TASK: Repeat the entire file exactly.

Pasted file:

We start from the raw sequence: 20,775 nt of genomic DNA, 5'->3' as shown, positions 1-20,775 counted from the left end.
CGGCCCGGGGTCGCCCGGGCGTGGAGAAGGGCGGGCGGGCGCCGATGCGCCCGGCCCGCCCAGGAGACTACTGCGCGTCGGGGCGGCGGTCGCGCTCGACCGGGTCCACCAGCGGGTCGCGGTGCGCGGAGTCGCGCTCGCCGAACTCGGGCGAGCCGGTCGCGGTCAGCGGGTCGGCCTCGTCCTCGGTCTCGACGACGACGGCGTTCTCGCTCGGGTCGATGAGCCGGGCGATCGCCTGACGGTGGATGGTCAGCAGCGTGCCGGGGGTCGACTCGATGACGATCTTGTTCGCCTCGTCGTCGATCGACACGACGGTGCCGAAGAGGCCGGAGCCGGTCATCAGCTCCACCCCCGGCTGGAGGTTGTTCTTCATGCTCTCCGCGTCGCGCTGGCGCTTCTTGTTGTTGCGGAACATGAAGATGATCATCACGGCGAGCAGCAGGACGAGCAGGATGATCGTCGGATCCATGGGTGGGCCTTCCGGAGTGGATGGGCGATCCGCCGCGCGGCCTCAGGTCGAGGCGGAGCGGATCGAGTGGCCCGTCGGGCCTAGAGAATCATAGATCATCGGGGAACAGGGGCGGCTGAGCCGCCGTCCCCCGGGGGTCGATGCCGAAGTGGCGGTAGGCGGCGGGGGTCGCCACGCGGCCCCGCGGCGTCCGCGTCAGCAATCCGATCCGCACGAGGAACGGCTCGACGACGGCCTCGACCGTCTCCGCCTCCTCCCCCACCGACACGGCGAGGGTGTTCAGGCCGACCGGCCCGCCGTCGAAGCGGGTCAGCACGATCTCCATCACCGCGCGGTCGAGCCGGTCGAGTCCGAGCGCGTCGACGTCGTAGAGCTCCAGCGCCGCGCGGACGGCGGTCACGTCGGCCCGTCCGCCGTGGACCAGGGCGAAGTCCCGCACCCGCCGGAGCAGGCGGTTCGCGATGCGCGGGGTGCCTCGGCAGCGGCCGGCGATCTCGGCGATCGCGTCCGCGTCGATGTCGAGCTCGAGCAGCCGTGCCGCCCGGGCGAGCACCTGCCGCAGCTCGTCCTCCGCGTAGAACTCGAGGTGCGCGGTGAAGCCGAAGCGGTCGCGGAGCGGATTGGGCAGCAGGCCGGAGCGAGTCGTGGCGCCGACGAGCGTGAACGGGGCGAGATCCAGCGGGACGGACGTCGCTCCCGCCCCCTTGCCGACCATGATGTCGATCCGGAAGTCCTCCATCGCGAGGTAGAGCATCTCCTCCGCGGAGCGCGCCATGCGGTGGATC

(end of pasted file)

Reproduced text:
We start from the raw sequence: 20,775 nt of genomic DNA, 5'->3' as shown, positions 1-20,775 counted from the left end.
CGGCCCGGGGTCGCCCGGGCGTGGAGAAGGGCGGGCGGGCGCCGATGCGCCCGGCCCGCCCAGGAGACTACTGCGCGTCGGGGCGGCGGTCGCGCTCGACCGGGTCCACCAGCGGGTCGCGGTGCGCGGAGTCGCGCTCGCCGAACTCGGGCGAGCCGGTCGCGGTCAGCGGGTCGGCCTCGTCCTCGGTCTCGACGACGACGGCGTTCTCGCTCGGGTCGATGAGCCGGGCGATCGCCTGACGGTGGATGGTCAGCAGCGTGCCGGGGGTCGACTCGATGACGATCTTGTTCGCCTCGTCGTCGATCGACACGACGGTGCCGAAGAGGCCGGAGCCGGTCATCAGCTCCACCCCCGGCTGGAGGTTGTTCTTCATGCTCTCCGCGTCGCGCTGGCGCTTCTTGTTGTTGCGGAACATGAAGATGATCATCACGGCGAGCAGCAGGACGAGCAGGATGATCGTCGGATCCATGGGTGGGCCTTCCGGAGTGGATGGGCGATCCGCCGCGCGGCCTCAGGTCGAGGCGGAGCGGATCGAGTGGCCCGTCGGGCCTAGAGAATCATAGATCATCGGGGAACAGGGGCGGCTGAGCCGCCGTCCCCCGGGGGTCGATGCCGAAGTGGCGGTAGGCGGCGGGGGTCGCCACGCGGCCCCGCGGCGTCCGCGTCAGCAATCCGATCCGCACGAGGAACGGCTCGACGACGGCCTCGACCGTCTCCGCCTCCTCCCCCACCGACACGGCGAGGGTGTTCAGGCCGACCGGCCCGCCGTCGAAGCGGGTCAGCACGATCTCCATCACCGCGCGGTCGAGCCGGTCGAGTCCGAGCGCGTCGACGTCGTAGAGCTCCAGCGCCGCGCGGACGGCGGTCACGTCGGCCCGTCCGCCGTGGACCAGGGCGAAGTCCCGCACCCGCCGGAGCAGGCGGTTCGCGATGCGCGGGGTGCCTCGGCAGCGGCCGGCGATCTCGGCGATCGCGTCCGCGTCGATGTCGAGCTCGAGCAGCCGTGCCGCCCGGGCGAGCACCTGCCGCAGCTCGTCCTCCGCGTAGAACTCGAGGTGCGCGGTGAAGCCGAAGCGGTCGCGGAGCGGATTGGGCAGCAGGCCGGAGCGAGTCGTGGCGCCGACGAGCGTGAACGGGGCGAGATCCAGCGGGACGGACGTCGCTCCCGCCCCCTTGCCGACCATGATGTCGATCCGGAAGTCCTCCATCGCGAGGTAGAGCATCTCCTCCGCGGAGCGCGCCATGCGGTGGATC